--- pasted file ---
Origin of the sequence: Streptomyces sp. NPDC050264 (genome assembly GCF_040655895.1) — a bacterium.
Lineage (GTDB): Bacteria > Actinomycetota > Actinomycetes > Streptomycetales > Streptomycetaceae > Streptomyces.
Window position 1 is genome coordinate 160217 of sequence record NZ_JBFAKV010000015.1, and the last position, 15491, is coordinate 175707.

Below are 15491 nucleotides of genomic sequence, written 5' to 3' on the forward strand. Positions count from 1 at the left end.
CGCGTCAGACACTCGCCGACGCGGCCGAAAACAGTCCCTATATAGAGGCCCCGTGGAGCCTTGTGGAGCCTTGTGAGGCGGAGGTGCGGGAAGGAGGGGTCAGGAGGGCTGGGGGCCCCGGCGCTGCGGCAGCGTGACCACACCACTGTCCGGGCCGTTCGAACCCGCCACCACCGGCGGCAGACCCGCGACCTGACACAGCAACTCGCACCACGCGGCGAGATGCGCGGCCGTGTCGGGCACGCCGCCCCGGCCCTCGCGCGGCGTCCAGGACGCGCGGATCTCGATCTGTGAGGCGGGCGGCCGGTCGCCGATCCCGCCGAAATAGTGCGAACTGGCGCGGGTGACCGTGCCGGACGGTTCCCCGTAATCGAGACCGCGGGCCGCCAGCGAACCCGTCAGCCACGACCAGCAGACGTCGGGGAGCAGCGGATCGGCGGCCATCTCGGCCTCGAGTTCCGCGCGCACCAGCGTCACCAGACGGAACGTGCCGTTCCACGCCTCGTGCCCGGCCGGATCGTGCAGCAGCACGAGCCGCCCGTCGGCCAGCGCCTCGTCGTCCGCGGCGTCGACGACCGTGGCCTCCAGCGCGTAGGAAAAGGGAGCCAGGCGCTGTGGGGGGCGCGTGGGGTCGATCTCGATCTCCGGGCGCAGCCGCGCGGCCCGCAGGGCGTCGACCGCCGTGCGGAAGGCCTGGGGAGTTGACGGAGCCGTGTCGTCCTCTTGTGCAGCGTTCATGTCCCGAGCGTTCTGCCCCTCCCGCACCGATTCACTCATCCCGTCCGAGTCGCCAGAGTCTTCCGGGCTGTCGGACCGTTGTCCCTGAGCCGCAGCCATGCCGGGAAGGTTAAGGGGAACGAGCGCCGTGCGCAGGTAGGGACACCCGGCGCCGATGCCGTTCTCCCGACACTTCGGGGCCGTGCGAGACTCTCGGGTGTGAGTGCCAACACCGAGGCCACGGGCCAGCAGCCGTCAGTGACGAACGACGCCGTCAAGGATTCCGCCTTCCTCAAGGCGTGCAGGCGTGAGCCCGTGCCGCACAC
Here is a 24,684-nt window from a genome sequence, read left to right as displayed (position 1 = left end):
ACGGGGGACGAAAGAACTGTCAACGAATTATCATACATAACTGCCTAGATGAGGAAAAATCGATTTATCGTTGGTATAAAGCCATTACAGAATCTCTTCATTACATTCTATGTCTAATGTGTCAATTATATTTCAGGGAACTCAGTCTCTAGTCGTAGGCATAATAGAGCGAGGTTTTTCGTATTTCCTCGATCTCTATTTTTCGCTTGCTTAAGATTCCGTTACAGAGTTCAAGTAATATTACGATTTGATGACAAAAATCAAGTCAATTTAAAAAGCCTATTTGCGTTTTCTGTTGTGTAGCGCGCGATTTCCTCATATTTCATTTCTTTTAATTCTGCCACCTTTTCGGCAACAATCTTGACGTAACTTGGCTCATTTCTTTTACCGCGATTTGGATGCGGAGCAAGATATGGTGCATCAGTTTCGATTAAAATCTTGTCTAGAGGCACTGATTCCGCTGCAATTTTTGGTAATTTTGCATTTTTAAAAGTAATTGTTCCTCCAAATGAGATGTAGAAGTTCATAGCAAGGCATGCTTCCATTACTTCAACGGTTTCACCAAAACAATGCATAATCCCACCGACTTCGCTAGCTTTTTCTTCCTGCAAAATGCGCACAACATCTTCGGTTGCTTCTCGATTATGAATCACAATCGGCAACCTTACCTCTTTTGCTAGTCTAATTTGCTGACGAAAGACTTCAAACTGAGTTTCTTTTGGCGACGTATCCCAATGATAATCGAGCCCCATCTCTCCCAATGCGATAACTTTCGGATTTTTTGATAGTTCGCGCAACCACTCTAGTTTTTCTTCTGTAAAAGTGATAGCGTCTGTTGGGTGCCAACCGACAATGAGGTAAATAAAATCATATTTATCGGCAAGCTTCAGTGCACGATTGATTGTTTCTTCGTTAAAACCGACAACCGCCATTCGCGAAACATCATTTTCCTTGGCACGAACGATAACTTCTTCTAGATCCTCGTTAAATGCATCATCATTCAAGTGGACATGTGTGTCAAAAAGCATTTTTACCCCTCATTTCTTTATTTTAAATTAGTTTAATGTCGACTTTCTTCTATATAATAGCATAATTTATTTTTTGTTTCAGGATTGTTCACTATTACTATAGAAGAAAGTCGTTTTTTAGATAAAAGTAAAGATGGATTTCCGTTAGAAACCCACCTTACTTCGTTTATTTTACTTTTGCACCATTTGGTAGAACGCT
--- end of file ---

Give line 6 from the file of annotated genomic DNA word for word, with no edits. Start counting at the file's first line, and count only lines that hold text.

Here is a 24,684-nt window from a genome sequence, read left to right as displayed (position 1 = left end):